the-truth-shall-make-you-free-1437041-m.jpgHusband and Wife divorced in 2008 and the court ordered Husband to pay Wife an unidentified amount of monthly child support. Wife returned to court four years later, however, arguing that Husband committed perjury by purposely misstating his monthly income.

During the 2008 proceedings, Husband asserted that he earned about $9,550 a month. Three years later, however, Wife obtained his 2008 income tax return while seeking an order to force him to contribute to their child’s orthodontic expenses. The trial court granted Wife’s motion to compel Husband to respond to a demand for inspection of documents relating to his finances, including the tax returns, which showed that Husband made nearly $21,000 a month in income during the time of the divorce. The trial court set aside its previous child support order and entered a new order requiring Husband to pay more in current child support as well as $25,000 in sanctions and more than $36,000 in attorney fees.

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San Ramon family law attorney, Mary Nolan, was recently sentenced to two years in federal prison for unlawful interception of telephone communications and tax evasion. Ms. Nolan illegally intercepted telephone conversations by accessing a listening device that now-imprisoned private investigator Christopher Butler had installed in a victim’s vehicle. Butler hired women to approach men at bars, drink with them and set them up for drunken-driving arrests that their wives could use against them in divorce cases. Two of the men whose wives were represented by Nolan have sued her, Butler and others for damages. Nolan also hid $1.8 million in income from the Internal Revenue Service to avoid paying $400,000 in taxes between 2005 and 2009, and admitted to obstructing justice by submitting false contracts to the IRS during an audit.

Mary Nolan was my opposing counsel, my client’s wife’s attorney, in my first divorce litigation. At the time I had no idea about her ethical challenges but I did know that she was not very nice. (That is very polite understatement.) So not surprisingly, given her apparent challenges with ethical behavior, the matter was a nightmare for my client and me. Rather than trying to help the clients work out reasonable solutions for a negotiated settlement, she engaged in abusive discovery and trumped up domestic violence allegations in order to reduce my client’s time with his children and more child support for her client. Essentially, she did everything she could to destroy, rather than helping to restructure the family. After several months of this nightmare I told my client that if he was going to survive with this ogre on the other side he needed to fire me and retain a seasoned and aggressive litigator. And I told myself that if I was going to survive in this business that I needed to find another way to practice law.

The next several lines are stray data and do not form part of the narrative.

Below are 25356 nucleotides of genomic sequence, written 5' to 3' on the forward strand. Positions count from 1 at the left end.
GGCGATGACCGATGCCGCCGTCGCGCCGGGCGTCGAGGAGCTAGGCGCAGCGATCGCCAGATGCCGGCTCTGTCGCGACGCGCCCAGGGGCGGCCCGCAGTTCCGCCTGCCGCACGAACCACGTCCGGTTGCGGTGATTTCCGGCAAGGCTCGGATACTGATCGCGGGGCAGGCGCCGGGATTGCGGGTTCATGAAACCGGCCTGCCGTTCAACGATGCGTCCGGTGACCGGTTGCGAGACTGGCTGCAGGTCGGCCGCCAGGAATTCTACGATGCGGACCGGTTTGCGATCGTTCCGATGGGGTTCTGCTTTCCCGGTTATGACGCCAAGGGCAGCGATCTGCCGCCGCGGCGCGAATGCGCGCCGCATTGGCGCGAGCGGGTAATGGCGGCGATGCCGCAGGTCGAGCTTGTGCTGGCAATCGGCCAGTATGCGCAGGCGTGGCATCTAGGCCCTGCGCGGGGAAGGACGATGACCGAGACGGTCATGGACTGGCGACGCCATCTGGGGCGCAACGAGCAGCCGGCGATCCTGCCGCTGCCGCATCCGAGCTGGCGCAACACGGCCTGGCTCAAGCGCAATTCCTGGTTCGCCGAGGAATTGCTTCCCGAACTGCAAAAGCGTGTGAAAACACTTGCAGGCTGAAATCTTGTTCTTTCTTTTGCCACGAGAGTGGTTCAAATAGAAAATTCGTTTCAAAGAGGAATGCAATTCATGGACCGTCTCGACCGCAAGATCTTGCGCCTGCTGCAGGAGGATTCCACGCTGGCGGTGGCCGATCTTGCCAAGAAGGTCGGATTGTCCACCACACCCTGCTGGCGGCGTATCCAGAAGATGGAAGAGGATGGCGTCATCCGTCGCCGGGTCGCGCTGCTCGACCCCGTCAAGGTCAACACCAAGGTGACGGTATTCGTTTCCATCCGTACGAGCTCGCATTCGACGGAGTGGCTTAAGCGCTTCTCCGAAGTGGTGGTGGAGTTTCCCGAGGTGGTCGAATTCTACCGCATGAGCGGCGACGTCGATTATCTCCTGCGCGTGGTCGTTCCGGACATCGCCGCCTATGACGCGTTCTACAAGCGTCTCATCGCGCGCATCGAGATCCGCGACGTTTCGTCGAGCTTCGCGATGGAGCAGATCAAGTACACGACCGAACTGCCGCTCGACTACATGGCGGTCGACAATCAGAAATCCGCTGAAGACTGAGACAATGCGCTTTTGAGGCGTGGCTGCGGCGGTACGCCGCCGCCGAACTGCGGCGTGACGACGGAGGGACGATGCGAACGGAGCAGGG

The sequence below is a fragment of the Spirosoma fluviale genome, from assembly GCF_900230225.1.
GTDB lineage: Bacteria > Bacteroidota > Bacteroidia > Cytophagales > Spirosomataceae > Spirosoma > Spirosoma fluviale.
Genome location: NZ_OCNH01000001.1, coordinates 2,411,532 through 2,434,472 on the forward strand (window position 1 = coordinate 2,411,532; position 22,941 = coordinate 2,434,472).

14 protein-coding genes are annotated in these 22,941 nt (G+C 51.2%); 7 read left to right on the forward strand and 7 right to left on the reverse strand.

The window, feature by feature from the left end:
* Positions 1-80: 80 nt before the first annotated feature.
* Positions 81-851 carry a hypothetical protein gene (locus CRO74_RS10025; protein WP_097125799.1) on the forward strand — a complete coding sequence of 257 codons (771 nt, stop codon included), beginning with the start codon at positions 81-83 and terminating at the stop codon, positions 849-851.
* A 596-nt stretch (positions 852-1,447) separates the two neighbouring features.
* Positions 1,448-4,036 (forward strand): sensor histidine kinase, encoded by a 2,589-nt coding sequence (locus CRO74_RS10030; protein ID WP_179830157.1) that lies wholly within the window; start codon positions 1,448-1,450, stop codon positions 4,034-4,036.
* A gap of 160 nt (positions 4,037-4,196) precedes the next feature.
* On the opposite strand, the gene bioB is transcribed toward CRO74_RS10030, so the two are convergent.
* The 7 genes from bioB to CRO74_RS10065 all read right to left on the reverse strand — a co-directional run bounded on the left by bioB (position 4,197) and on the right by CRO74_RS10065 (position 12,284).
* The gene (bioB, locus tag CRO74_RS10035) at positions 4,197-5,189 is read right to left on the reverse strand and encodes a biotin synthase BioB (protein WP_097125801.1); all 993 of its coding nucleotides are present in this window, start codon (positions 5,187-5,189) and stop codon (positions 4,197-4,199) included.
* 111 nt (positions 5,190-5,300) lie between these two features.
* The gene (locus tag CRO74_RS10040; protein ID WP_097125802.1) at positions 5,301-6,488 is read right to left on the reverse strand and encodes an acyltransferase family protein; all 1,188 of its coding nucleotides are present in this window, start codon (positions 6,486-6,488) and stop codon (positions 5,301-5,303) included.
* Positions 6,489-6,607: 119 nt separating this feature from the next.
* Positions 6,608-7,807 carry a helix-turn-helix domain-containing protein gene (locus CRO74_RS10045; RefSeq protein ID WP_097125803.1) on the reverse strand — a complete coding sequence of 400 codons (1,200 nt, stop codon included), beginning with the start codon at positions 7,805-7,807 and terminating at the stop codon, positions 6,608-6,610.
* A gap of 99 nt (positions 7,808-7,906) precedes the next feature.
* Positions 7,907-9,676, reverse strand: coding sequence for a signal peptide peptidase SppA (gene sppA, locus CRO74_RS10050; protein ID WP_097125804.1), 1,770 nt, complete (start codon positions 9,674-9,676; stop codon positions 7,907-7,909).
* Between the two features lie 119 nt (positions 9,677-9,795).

And that is exactly what I did. I found Collaborative law and mediation and learned that there is another way, a far superior way, and never looked back. Now I offer divorcing couples alternatives to the court system, Collaborative Law and Mediation, to help them create positive, mutual agreements and divorce without the emotional and financial costs of litigation.

It is nowhere near as lucrative as Ms. Nolan’s nefarious law practice, but it feels good to help people solve their problems, rather than helping to destroy their families.